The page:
Focus on Florida Not Going Away

May 2019 Newsletter

In looking ahead to 2020, it's clear that our status as bellwether swing state is in no danger of going away. As the third largest state in the union and a quickly changing electorate, we will again draw the attention of politicos and pollsters with projections and predictions about our role in electing the future leaders of our country. We have secured our place in the spotlight by having over 13 million voters, but also by continuing to have elections with narrow 1% margins for winning candidates, by being one of the most racially and ethnically diverse states, and by having a nearly equal distribution of voters registered Democrat and Republican.

Voting trends for the state predict change for the tried and true recipe that thrusts us into the spotlight. The 2020 Election Cycle for Florida will have the added ingredient of the sharpest increase in voters registered with No Party Affiliation or with a Minor Party Affiliation. Neither major party can still claim the majority of the voters in the state, a factor attributable, in part, to a major shift in the age makeup of Florida's population.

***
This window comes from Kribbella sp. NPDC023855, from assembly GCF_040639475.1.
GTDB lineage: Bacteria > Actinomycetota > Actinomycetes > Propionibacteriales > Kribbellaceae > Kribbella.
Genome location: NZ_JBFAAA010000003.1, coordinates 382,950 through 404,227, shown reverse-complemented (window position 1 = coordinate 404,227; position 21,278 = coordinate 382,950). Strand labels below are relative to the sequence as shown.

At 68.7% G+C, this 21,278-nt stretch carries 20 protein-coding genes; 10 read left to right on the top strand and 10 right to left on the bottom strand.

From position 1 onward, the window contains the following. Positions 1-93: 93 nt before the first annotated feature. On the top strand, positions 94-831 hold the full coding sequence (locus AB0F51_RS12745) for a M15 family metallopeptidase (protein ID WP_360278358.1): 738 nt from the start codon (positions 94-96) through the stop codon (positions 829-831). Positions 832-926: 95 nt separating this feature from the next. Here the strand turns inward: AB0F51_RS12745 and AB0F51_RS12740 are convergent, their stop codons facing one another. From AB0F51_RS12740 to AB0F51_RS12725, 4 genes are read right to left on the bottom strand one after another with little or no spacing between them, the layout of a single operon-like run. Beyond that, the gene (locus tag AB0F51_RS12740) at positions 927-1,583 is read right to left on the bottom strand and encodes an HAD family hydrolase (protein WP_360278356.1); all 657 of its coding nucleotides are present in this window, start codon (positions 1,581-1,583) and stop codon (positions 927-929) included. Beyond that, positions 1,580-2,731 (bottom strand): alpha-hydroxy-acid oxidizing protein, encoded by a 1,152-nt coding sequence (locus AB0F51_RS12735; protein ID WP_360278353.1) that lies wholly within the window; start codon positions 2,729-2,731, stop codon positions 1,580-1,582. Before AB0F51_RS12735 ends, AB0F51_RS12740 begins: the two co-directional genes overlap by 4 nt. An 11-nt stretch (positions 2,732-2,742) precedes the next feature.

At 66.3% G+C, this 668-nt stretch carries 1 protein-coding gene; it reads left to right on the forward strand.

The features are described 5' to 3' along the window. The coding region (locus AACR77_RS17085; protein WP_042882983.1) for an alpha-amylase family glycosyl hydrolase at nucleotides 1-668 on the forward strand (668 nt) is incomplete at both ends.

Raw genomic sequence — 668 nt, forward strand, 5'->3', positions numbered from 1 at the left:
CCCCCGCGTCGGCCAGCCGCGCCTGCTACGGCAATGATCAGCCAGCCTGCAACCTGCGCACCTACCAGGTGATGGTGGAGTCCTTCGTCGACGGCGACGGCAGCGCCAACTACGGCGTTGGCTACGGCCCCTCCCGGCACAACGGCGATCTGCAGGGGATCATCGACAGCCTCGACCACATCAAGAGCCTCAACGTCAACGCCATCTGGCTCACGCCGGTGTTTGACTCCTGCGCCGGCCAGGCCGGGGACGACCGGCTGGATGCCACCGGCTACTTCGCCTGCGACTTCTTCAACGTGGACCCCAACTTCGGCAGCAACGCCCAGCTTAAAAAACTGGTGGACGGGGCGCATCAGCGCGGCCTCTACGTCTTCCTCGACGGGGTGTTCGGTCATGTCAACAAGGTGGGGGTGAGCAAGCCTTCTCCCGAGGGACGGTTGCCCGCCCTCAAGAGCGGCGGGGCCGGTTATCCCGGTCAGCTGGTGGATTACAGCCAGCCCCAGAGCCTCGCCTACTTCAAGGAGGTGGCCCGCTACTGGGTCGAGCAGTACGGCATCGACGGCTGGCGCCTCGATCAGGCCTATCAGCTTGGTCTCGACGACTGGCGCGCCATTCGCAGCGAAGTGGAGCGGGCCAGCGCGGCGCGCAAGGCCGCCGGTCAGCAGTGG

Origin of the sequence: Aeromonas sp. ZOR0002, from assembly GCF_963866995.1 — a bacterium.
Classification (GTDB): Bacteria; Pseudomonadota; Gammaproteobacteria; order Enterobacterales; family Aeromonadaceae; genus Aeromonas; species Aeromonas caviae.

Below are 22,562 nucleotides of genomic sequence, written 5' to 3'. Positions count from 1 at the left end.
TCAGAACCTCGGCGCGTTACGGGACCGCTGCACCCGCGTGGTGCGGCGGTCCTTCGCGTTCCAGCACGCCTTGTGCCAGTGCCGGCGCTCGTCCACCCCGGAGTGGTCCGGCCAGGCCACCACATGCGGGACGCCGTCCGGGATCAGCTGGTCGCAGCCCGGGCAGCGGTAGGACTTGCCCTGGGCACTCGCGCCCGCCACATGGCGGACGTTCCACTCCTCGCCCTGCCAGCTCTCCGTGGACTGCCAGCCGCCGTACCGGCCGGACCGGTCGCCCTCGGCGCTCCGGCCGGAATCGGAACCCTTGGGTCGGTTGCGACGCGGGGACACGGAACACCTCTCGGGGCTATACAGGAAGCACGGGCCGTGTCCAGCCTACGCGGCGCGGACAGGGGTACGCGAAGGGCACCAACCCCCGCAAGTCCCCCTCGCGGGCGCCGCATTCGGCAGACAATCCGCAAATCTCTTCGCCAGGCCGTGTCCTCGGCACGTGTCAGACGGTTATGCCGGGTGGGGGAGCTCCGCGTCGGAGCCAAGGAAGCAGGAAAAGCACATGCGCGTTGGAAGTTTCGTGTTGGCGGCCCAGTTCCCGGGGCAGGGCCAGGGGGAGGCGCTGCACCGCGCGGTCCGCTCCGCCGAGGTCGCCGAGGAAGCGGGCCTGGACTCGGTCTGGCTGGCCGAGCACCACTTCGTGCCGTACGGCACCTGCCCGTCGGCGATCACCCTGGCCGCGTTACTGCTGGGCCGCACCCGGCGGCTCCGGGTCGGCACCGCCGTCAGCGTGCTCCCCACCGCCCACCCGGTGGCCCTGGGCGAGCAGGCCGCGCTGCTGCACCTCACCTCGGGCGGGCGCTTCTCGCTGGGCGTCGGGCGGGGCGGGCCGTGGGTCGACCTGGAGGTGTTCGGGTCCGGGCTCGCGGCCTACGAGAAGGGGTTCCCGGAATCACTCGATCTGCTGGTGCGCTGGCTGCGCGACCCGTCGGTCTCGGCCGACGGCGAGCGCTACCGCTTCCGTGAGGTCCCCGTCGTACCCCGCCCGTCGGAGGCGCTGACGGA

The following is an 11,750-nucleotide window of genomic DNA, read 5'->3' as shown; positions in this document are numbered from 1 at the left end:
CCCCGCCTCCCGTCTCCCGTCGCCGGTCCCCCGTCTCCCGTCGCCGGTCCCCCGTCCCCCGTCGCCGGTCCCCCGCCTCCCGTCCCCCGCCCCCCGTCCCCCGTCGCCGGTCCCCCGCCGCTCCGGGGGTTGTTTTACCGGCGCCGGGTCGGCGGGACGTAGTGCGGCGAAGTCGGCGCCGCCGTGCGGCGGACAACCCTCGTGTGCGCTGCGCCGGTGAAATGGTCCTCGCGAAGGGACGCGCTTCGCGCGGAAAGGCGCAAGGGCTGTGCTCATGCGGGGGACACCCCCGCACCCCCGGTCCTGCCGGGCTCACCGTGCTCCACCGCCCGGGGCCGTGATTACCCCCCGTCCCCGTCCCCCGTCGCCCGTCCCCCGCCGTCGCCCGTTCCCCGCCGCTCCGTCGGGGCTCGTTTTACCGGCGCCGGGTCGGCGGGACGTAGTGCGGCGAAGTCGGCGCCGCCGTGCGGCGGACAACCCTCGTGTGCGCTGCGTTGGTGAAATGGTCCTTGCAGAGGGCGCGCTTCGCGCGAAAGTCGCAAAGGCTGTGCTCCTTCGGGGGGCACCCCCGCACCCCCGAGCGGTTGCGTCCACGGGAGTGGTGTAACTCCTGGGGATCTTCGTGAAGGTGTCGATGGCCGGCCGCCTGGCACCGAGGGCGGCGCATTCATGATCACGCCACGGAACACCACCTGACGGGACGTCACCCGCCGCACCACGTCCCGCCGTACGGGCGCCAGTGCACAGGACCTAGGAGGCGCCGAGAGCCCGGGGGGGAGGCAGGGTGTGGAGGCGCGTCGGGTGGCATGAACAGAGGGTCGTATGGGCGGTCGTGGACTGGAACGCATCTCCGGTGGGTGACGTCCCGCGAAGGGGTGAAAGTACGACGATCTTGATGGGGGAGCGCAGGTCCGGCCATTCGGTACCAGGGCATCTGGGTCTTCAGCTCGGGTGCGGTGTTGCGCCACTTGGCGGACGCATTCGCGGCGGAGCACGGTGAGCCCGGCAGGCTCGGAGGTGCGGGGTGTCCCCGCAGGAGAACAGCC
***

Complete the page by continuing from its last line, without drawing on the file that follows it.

Beginning in 2018, the number of younger voters (18 - 53 years old) surpassed the state's older population by comprising 52 percent of Florida's total registered voters. Not only did they bump the numbers, they brought with it the impact of typically registering with No Party Affiliation. This combination will certainly reinforce (if not amplify) Florida's reputation of being fertile ground for candidates hoping to influence voters. The pattern of registering without party affiliation is also reflected in Florida's racially and ethnically diverse population, which compared to other states, comprises a larger portion of our state's population.
The 2020 stakes are high, and Florida has no shortage of statistics to jeopardize our swing state status. The stew in the melting pot just got thicker with the addition of an engaged younger population with the diversity and number to tip the scales. It will all be a mystery though unless voter turnout for this age group keeps pace with the increase in voter registration. At this point, it's an unsolved mystery that will likely command attention from both sides of the aisle.
Categories: Corley's Corner
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Brian E. Corley

Supervisor of Elections
Pasco County

Mailing Address:

PO Box 300, Dade City, FL 33526
M-F 8:30 a.m. - 5:00 p.m.

Under Florida law, F.S. 668.6076, e-mail addresses are public records. If you do not want your e-mail address released in response to a public records request, do not send electronic mail to this entity. Instead, contact this office by phone or in writing.